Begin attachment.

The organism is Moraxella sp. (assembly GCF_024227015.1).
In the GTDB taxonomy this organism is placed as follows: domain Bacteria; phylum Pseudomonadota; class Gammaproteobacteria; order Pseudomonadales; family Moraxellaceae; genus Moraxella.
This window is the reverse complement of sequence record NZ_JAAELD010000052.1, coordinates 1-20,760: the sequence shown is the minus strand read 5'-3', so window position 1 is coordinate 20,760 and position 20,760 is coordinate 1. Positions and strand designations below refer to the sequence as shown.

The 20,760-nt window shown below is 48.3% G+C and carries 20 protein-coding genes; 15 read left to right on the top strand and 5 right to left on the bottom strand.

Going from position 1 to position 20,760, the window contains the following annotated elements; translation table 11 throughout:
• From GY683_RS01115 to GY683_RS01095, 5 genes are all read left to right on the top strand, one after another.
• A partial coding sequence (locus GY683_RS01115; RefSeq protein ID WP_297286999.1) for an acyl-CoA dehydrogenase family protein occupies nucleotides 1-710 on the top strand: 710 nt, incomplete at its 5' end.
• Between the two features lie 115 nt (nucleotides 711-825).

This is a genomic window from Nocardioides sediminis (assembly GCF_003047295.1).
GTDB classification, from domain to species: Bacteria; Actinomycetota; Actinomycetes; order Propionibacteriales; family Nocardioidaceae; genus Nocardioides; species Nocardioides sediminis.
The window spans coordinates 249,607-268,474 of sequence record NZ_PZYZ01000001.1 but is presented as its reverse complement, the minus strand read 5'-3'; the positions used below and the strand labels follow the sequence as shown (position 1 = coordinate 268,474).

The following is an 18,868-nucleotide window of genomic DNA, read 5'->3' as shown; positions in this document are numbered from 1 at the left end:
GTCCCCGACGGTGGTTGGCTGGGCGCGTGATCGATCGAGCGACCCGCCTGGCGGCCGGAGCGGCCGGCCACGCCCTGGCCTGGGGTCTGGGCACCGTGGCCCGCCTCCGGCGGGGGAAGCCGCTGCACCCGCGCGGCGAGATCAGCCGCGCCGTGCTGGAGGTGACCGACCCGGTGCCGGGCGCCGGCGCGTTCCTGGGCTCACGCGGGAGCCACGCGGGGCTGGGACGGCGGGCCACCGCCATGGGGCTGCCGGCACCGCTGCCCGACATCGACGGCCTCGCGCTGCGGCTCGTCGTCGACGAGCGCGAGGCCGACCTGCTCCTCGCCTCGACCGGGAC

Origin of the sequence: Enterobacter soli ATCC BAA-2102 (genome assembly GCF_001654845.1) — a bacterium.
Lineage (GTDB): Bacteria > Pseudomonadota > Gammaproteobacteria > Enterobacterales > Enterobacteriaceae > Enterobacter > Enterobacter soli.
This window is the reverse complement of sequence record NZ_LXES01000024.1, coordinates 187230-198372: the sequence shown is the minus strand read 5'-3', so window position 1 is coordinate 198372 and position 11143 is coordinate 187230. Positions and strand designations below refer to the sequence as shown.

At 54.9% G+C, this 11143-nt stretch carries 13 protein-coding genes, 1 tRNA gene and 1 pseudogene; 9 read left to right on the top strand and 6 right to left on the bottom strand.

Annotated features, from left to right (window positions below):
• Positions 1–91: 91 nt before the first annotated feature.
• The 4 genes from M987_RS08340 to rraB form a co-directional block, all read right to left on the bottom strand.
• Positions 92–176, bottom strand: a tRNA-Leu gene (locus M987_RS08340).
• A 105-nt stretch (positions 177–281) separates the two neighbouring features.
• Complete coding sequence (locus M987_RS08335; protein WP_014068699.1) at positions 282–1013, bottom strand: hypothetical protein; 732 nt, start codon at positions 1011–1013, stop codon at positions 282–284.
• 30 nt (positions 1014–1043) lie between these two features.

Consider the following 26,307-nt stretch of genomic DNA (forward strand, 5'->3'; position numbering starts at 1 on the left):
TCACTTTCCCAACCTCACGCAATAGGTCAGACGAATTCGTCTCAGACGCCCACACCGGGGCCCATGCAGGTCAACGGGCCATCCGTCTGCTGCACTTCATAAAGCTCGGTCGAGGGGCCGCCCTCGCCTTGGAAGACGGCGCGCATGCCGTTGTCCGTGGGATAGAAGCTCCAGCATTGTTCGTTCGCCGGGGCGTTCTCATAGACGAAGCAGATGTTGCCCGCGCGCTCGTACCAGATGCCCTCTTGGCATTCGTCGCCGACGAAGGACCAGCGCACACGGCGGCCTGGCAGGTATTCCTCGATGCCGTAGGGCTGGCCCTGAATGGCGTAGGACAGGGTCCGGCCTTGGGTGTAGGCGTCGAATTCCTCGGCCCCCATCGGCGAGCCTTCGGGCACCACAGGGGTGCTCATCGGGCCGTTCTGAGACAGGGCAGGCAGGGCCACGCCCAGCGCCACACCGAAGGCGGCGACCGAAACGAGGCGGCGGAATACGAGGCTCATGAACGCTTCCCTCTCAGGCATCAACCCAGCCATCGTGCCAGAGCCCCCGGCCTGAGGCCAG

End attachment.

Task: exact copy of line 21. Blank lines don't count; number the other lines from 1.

• Positions 92–176, bottom strand: a tRNA-Leu gene (locus M987_RS08340).